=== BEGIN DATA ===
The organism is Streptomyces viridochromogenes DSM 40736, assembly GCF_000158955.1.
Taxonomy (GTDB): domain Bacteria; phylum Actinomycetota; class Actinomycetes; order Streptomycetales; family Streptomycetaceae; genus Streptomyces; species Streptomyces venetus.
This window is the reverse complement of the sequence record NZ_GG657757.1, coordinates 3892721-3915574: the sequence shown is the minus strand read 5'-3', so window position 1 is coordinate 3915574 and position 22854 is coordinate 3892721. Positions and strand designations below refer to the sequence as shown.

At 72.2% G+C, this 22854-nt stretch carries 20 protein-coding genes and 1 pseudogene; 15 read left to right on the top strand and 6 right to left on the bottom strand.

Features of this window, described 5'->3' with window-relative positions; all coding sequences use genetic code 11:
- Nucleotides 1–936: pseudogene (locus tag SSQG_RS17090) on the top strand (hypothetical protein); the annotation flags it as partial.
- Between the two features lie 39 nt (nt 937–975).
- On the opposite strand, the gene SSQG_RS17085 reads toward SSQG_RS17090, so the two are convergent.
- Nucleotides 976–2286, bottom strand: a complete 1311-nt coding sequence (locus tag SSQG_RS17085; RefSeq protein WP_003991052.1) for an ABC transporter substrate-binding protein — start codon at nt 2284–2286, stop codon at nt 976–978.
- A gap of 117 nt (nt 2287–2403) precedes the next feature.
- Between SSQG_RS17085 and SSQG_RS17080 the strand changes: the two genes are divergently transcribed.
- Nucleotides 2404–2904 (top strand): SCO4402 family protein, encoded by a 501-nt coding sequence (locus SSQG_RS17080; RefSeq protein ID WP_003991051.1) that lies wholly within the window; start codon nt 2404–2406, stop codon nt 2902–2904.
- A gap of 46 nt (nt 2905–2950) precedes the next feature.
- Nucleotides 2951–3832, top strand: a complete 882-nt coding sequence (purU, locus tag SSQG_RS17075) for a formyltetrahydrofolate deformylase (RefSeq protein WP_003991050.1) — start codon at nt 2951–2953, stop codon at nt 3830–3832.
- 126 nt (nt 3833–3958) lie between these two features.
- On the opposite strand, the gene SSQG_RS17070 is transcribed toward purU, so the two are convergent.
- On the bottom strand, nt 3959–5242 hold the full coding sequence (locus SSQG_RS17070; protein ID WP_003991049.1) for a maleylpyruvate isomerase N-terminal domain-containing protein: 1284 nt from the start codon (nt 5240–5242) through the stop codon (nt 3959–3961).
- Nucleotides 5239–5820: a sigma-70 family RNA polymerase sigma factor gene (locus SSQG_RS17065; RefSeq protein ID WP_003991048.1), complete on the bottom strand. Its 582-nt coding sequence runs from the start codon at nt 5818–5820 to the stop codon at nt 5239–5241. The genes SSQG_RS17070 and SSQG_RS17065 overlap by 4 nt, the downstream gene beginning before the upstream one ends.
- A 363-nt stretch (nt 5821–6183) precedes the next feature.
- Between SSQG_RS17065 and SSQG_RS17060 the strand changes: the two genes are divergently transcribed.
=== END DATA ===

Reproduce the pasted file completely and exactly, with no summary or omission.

The organism is Streptomyces viridochromogenes DSM 40736, assembly GCF_000158955.1.
Taxonomy (GTDB): domain Bacteria; phylum Actinomycetota; class Actinomycetes; order Streptomycetales; family Streptomycetaceae; genus Streptomyces; species Streptomyces venetus.
This window is the reverse complement of the sequence record NZ_GG657757.1, coordinates 3892721-3915574: the sequence shown is the minus strand read 5'-3', so window position 1 is coordinate 3915574 and position 22854 is coordinate 3892721. Positions and strand designations below refer to the sequence as shown.

At 72.2% G+C, this 22854-nt stretch carries 20 protein-coding genes and 1 pseudogene; 15 read left to right on the top strand and 6 right to left on the bottom strand.

Features of this window, described 5'->3' with window-relative positions; all coding sequences use genetic code 11:
- Nucleotides 1–936: pseudogene (locus tag SSQG_RS17090) on the top strand (hypothetical protein); the annotation flags it as partial.
- Between the two features lie 39 nt (nt 937–975).
- On the opposite strand, the gene SSQG_RS17085 reads toward SSQG_RS17090, so the two are convergent.
- Nucleotides 976–2286, bottom strand: a complete 1311-nt coding sequence (locus tag SSQG_RS17085; RefSeq protein WP_003991052.1) for an ABC transporter substrate-binding protein — start codon at nt 2284–2286, stop codon at nt 976–978.
- A gap of 117 nt (nt 2287–2403) precedes the next feature.
- Between SSQG_RS17085 and SSQG_RS17080 the strand changes: the two genes are divergently transcribed.
- Nucleotides 2404–2904 (top strand): SCO4402 family protein, encoded by a 501-nt coding sequence (locus SSQG_RS17080; RefSeq protein ID WP_003991051.1) that lies wholly within the window; start codon nt 2404–2406, stop codon nt 2902–2904.
- A gap of 46 nt (nt 2905–2950) precedes the next feature.
- Nucleotides 2951–3832, top strand: a complete 882-nt coding sequence (purU, locus tag SSQG_RS17075) for a formyltetrahydrofolate deformylase (RefSeq protein WP_003991050.1) — start codon at nt 2951–2953, stop codon at nt 3830–3832.
- 126 nt (nt 3833–3958) lie between these two features.
- On the opposite strand, the gene SSQG_RS17070 is transcribed toward purU, so the two are convergent.
- On the bottom strand, nt 3959–5242 hold the full coding sequence (locus SSQG_RS17070; protein ID WP_003991049.1) for a maleylpyruvate isomerase N-terminal domain-containing protein: 1284 nt from the start codon (nt 5240–5242) through the stop codon (nt 3959–3961).
- Nucleotides 5239–5820: a sigma-70 family RNA polymerase sigma factor gene (locus SSQG_RS17065; RefSeq protein ID WP_003991048.1), complete on the bottom strand. Its 582-nt coding sequence runs from the start codon at nt 5818–5820 to the stop codon at nt 5239–5241. The genes SSQG_RS17070 and SSQG_RS17065 overlap by 4 nt, the downstream gene beginning before the upstream one ends.
- A 363-nt stretch (nt 5821–6183) precedes the next feature.
- Between SSQG_RS17065 and SSQG_RS17060 the strand changes: the two genes are divergently transcribed.